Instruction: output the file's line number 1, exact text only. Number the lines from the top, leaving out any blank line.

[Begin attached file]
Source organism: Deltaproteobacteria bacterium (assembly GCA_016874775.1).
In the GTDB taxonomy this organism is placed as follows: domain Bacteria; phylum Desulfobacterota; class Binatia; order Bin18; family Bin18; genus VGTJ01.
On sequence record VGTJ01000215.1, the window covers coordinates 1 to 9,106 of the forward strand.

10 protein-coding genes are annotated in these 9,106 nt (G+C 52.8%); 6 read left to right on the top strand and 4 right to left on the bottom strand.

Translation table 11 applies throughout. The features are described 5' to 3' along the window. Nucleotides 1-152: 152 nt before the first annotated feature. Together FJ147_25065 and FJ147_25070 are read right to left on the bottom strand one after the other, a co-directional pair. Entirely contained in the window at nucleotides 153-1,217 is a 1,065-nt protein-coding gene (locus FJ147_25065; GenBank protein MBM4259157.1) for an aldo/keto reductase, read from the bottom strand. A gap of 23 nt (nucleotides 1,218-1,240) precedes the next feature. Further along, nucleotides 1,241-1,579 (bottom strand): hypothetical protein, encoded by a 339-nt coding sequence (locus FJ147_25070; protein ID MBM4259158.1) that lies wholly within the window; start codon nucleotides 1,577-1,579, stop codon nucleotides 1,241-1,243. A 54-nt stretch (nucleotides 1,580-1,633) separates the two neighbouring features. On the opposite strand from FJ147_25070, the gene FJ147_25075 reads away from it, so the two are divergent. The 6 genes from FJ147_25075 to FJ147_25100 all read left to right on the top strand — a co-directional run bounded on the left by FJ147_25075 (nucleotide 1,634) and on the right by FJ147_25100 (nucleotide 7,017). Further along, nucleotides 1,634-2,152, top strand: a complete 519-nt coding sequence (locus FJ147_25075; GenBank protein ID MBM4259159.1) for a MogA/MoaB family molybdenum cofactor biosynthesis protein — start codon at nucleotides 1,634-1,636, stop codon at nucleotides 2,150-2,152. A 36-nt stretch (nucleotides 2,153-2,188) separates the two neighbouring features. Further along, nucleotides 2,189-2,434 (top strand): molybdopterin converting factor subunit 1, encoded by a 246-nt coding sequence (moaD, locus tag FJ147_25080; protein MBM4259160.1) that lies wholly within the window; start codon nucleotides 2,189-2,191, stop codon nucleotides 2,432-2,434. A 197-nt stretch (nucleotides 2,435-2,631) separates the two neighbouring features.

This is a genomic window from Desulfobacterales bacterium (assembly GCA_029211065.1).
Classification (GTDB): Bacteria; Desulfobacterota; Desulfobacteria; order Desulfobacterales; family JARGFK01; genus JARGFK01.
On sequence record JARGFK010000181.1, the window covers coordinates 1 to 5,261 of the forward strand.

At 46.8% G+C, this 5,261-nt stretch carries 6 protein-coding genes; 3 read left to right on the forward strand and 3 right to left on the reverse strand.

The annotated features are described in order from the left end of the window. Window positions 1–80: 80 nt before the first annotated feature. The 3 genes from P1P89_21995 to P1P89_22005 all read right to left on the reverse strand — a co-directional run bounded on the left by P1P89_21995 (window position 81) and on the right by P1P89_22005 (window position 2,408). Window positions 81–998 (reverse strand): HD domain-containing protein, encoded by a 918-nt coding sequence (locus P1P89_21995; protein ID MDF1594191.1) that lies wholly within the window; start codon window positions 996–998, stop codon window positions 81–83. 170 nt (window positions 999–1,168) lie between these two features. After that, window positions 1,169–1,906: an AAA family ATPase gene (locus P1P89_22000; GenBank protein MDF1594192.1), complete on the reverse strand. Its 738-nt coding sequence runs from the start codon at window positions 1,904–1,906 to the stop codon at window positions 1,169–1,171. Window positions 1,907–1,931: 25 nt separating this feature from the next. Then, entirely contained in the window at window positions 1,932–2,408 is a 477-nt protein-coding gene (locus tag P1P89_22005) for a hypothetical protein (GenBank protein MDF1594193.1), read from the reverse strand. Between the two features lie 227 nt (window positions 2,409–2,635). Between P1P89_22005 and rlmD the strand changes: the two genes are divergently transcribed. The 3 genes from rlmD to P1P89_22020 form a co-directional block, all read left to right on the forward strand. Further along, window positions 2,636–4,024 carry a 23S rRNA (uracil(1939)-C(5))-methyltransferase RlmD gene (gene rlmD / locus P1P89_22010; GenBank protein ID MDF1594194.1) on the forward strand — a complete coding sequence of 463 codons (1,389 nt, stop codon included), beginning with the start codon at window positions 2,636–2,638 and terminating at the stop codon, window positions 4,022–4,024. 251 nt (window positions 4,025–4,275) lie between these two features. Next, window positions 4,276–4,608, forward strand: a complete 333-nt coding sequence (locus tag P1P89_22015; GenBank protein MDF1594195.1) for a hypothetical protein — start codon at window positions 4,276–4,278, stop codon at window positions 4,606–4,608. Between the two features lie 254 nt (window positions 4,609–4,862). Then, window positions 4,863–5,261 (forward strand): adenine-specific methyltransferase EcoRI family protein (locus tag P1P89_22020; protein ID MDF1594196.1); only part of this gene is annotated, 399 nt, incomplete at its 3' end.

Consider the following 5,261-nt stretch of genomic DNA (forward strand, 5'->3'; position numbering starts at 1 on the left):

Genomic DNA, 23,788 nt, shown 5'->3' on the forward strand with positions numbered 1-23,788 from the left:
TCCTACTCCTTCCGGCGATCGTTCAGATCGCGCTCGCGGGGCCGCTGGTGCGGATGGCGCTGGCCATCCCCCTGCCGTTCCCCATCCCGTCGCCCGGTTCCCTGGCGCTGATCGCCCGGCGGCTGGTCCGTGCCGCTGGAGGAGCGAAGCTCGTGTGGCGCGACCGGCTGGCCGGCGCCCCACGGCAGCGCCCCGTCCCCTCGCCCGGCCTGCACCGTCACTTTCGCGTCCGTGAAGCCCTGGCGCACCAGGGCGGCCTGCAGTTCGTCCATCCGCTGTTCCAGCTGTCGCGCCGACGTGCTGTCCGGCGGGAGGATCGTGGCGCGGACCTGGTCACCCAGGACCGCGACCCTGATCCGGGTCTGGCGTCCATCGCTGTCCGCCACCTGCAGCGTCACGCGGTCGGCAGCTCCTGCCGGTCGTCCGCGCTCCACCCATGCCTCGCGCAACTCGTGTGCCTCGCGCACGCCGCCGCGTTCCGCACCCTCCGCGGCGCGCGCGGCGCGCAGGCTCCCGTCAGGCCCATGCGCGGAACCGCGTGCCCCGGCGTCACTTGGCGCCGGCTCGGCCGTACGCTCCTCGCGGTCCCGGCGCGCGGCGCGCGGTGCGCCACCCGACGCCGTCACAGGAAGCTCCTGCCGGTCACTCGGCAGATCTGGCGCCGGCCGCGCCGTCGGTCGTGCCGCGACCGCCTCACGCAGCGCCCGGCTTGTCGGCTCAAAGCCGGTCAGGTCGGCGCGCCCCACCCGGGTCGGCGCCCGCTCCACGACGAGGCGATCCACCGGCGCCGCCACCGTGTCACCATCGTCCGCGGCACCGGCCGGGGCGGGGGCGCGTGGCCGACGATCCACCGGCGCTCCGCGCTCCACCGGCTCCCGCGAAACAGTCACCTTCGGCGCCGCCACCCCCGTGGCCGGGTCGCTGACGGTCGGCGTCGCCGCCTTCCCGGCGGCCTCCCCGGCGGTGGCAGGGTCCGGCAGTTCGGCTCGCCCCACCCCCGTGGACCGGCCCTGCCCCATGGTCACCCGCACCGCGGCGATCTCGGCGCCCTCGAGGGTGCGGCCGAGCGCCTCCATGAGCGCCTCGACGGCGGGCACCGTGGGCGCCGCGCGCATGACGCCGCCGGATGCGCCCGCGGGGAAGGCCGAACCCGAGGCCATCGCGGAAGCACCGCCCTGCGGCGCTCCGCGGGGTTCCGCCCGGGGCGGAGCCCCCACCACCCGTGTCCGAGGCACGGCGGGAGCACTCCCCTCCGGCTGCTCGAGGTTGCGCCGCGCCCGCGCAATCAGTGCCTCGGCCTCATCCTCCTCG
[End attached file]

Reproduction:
Source organism: Deltaproteobacteria bacterium (assembly GCA_016874775.1).